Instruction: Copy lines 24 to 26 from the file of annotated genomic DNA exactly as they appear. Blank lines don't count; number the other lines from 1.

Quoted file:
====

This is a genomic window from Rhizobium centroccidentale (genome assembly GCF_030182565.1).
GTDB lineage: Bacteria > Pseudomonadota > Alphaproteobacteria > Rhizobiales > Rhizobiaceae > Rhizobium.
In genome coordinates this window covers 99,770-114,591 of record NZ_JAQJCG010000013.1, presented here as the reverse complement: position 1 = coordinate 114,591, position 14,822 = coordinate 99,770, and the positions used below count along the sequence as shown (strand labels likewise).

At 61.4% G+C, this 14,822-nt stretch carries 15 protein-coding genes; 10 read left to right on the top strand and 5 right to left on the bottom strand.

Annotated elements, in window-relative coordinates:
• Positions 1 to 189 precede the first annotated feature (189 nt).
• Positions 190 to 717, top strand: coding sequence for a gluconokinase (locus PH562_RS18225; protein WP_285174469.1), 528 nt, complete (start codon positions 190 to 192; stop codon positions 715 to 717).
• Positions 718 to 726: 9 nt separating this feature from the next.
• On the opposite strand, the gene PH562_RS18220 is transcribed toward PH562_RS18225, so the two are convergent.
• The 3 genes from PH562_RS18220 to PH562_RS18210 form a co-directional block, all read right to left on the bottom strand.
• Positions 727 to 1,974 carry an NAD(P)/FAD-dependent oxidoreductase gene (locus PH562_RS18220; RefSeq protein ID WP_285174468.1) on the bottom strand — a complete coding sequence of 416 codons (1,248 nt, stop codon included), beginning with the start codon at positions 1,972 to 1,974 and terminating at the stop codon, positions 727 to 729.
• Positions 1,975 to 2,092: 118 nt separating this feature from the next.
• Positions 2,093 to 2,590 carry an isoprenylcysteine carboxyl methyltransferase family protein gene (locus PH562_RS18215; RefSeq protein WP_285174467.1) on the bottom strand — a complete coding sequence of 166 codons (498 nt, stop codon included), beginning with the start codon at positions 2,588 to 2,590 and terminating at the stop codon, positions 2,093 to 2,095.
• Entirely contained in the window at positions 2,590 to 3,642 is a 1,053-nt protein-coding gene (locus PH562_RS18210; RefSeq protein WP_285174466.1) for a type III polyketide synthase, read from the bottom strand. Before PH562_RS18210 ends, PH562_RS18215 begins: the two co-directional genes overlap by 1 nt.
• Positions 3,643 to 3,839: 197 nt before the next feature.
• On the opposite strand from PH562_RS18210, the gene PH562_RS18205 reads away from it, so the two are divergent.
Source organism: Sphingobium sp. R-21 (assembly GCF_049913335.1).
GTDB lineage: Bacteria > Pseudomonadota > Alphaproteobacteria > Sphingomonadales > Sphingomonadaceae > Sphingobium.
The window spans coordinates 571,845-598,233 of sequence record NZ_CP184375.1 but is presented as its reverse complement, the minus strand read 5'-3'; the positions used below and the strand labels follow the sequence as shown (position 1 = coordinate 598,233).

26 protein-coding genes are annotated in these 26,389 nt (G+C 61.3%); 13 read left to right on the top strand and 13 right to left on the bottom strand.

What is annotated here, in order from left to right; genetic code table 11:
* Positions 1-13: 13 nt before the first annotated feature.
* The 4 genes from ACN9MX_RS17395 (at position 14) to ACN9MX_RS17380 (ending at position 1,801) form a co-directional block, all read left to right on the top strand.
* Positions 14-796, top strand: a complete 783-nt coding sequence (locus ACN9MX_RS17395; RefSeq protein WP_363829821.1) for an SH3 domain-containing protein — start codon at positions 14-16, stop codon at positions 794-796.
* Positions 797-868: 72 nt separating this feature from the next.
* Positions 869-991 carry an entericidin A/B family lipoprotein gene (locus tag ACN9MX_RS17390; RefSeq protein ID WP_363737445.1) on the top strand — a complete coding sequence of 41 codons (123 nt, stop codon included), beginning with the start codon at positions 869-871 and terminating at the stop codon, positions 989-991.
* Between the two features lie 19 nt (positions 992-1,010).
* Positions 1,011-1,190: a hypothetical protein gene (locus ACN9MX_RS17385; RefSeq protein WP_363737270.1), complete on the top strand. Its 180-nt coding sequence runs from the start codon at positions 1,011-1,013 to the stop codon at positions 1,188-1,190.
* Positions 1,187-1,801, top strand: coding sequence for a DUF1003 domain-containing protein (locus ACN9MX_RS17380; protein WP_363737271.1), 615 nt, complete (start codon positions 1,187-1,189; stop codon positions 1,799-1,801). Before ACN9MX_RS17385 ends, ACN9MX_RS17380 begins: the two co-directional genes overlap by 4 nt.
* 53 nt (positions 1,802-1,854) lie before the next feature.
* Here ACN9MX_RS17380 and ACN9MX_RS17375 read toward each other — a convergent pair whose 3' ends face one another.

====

* Positions 14-796, top strand: a complete 783-nt coding sequence (locus ACN9MX_RS17395; RefSeq protein WP_363829821.1) for an SH3 domain-containing protein — start codon at positions 14-16, stop codon at positions 794-796.
* Positions 797-868: 72 nt separating this feature from the next.
* Positions 869-991 carry an entericidin A/B family lipoprotein gene (locus tag ACN9MX_RS17390; RefSeq protein ID WP_363737445.1) on the top strand — a complete coding sequence of 41 codons (123 nt, stop codon included), beginning with the start codon at positions 869-871 and terminating at the stop codon, positions 989-991.